Hollywood icon Denzel Washington has always been a man of character who is more than willing to speak honestly about his opinions.
In the past he’s openly talked about his faith, his beliefs, and his morality. In a recent interview, he may have gotten too honest about the problems in black America. I should rephrase, he may have gotten too honest for his leftwing colleagues and the social justice warrior left.
Washington was speaking with reporters at the premiere of his new film Roman J. Israel, Esq. when he was asked if the movie’s story had made him more cynical about the America we live in? In the movie, Washington’s character plays a social justice activist who faces a tumultuous set of life changing events that put his beliefs and life’s work to the test – here’s a brief synopsis:
Roman J. Israel, Esq. is set in the underbelly of the overburdened Los Angeles criminal court system. Denzel Washington stars as a driven, idealistic defense attorney whose life is upended when his mentor, a civil rights icon, dies. When he is recruited to join a firm led by one of the legendary man’s former students – the ambitious lawyer George Pierce (Colin Farrell) – and begins a friendship with a young champion of equal rights (Carmen Ejogo), a turbulent series of events ensue that will put the activism that has defined Roman’s career to the test.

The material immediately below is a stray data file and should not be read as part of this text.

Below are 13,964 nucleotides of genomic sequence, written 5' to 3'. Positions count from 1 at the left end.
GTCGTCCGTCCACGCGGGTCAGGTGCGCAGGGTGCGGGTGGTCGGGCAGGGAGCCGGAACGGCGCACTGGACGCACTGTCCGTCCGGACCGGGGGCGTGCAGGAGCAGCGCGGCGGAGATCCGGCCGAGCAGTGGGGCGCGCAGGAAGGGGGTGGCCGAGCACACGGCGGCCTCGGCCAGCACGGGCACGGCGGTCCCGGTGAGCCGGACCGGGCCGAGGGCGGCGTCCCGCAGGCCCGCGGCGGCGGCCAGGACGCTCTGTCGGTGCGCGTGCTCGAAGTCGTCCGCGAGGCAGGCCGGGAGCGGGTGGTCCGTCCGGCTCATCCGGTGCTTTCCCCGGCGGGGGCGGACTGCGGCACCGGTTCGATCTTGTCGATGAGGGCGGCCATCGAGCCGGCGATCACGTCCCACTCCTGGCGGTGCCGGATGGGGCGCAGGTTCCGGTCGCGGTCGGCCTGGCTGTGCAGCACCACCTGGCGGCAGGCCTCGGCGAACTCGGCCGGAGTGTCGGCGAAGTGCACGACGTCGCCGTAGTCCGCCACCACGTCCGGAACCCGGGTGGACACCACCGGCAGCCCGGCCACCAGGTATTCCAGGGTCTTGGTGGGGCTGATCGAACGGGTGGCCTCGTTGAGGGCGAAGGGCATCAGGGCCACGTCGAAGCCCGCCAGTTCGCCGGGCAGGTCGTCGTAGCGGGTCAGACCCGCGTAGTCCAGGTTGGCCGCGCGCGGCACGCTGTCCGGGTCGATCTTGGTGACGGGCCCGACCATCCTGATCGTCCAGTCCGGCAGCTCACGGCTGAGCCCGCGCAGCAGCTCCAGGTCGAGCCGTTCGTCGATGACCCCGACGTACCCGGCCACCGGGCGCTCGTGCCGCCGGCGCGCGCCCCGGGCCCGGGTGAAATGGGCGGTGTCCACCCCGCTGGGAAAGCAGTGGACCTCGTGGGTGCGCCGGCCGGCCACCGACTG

Washington’s response to the reporter’s question, ‘are you more cynical about the American justice system and the prison industrial complex,’ is a breath of fresh air.
Instead of allowing the bad decisions made by many who end up in prison to go unpunished, Washington argued that our society’s criminal problems are NOT about the system…
“It starts at the home,” said the Oscar winner. “It starts at home.”
“It starts with how you raise your children,” he expounded. “If a young man doesn’t have a father figure, he’ll go find a father figure.”
“So you know I can’t blame the system. It’s unfortunate that we make such easy work for them,” Washington continued.
The actor got personal, discussing how he saw the fatherlessness epidemic affect those around him:
“I grew up with guys who did decades [in prison], and it had as much to do with their fathers not being in their lives as it did to do with any system,” said the 62-year-old. “Now I was doing just as much as they were, but they went further.”
“I just didn’t get caught, but they kept going down that road and then they were in the hands of the system,” he said. “But it’s about the formative years. You’re not born a criminal.“
We should be thankful for honest men, like Denzel Washington, who are willing to remind us (even when we don’t want to be reminded) that our actions have consequences and that at the end of the day we are responsible for ourselves.
Stop blaming the system and start reconstructing the American family.